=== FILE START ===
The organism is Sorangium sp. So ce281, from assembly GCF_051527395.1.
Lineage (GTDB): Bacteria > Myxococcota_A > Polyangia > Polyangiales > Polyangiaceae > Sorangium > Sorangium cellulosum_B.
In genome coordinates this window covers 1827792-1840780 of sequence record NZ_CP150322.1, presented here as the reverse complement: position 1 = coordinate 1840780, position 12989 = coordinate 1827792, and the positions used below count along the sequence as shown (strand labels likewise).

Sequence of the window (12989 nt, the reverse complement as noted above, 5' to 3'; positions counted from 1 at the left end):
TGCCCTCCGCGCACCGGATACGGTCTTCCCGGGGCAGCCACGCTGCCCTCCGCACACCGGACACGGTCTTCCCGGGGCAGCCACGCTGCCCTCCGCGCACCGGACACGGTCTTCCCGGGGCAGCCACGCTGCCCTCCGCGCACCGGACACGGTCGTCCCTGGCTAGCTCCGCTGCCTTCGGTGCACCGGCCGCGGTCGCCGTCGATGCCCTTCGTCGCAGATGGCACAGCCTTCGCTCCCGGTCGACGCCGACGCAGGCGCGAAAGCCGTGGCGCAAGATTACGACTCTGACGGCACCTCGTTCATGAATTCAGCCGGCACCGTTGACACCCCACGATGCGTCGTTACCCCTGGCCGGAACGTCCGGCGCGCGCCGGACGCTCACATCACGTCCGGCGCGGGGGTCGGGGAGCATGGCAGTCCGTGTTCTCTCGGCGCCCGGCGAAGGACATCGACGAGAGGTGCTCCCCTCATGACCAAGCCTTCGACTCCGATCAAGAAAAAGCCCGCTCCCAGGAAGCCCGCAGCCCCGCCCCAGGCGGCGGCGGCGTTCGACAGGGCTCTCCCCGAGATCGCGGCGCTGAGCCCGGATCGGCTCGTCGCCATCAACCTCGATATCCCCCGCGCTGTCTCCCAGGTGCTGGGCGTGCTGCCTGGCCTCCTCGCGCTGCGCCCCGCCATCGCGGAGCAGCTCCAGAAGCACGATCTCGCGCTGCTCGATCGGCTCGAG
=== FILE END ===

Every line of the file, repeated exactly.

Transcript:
The organism is Sorangium sp. So ce281, from assembly GCF_051527395.1.
Lineage (GTDB): Bacteria > Myxococcota_A > Polyangia > Polyangiales > Polyangiaceae > Sorangium > Sorangium cellulosum_B.
In genome coordinates this window covers 1827792-1840780 of sequence record NZ_CP150322.1, presented here as the reverse complement: position 1 = coordinate 1840780, position 12989 = coordinate 1827792, and the positions used below count along the sequence as shown (strand labels likewise).

Sequence of the window (12989 nt, the reverse complement as noted above, 5' to 3'; positions counted from 1 at the left end):
TGCCCTCCGCGCACCGGATACGGTCTTCCCGGGGCAGCCACGCTGCCCTCCGCACACCGGACACGGTCTTCCCGGGGCAGCCACGCTGCCCTCCGCGCACCGGACACGGTCTTCCCGGGGCAGCCACGCTGCCCTCCGCGCACCGGACACGGTCGTCCCTGGCTAGCTCCGCTGCCTTCGGTGCACCGGCCGCGGTCGCCGTCGATGCCCTTCGTCGCAGATGGCACAGCCTTCGCTCCCGGTCGACGCCGACGCAGGCGCGAAAGCCGTGGCGCAAGATTACGACTCTGACGGCACCTCGTTCATGAATTCAGCCGGCACCGTTGACACCCCACGATGCGTCGTTACCCCTGGCCGGAACGTCCGGCGCGCGCCGGACGCTCACATCACGTCCGGCGCGGGGGTCGGGGAGCATGGCAGTCCGTGTTCTCTCGGCGCCCGGCGAAGGACATCGACGAGAGGTGCTCCCCTCATGACCAAGCCTTCGACTCCGATCAAGAAAAAGCCCGCTCCCAGGAAGCCCGCAGCCCCGCCCCAGGCGGCGGCGGCGTTCGACAGGGCTCTCCCCGAGATCGCGGCGCTGAGCCCGGATCGGCTCGTCGCCATCAACCTCGATATCCCCCGCGCTGTCTCCCAGGTGCTGGGCGTGCTGCCTGGCCTCCTCGCGCTGCGCCCCGCCATCGCGGAGCAGCTCCAGAAGCACGATCTCGCGCTGCTCGATCGGCTCGAG